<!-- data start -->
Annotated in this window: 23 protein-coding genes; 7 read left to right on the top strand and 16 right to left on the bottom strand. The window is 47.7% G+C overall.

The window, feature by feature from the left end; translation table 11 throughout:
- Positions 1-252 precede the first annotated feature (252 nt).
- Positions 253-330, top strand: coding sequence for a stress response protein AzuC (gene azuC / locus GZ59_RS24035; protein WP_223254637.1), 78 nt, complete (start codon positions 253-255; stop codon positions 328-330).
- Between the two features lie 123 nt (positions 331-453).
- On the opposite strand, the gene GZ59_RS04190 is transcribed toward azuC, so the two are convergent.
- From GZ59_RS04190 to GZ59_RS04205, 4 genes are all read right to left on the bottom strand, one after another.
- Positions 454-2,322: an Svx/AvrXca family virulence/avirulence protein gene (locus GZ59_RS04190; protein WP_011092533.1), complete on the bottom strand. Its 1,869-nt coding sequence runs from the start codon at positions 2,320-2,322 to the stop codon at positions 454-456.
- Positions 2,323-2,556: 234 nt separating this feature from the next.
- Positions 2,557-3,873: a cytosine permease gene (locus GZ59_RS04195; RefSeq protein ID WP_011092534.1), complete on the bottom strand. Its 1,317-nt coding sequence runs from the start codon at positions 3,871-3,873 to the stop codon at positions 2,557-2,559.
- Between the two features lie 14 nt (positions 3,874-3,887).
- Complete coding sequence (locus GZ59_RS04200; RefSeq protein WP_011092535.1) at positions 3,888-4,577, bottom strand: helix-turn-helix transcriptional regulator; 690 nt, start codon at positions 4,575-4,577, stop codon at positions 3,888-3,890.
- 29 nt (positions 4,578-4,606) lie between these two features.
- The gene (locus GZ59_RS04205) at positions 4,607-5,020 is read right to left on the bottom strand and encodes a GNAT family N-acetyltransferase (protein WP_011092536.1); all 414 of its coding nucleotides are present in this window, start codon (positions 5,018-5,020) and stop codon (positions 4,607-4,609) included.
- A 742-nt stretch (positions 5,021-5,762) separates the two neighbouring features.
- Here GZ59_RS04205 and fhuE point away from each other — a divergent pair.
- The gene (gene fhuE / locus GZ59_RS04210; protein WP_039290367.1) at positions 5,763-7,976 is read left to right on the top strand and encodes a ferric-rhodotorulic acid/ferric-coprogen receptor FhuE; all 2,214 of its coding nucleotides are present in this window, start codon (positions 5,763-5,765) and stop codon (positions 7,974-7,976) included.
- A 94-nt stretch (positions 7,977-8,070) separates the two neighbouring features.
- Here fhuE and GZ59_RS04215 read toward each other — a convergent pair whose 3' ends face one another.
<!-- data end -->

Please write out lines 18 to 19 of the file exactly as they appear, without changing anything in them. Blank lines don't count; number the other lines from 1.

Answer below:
- A 94-nt stretch (positions 7,977-8,070) separates the two neighbouring features.
- Here fhuE and GZ59_RS04215 read toward each other — a convergent pair whose 3' ends face one another.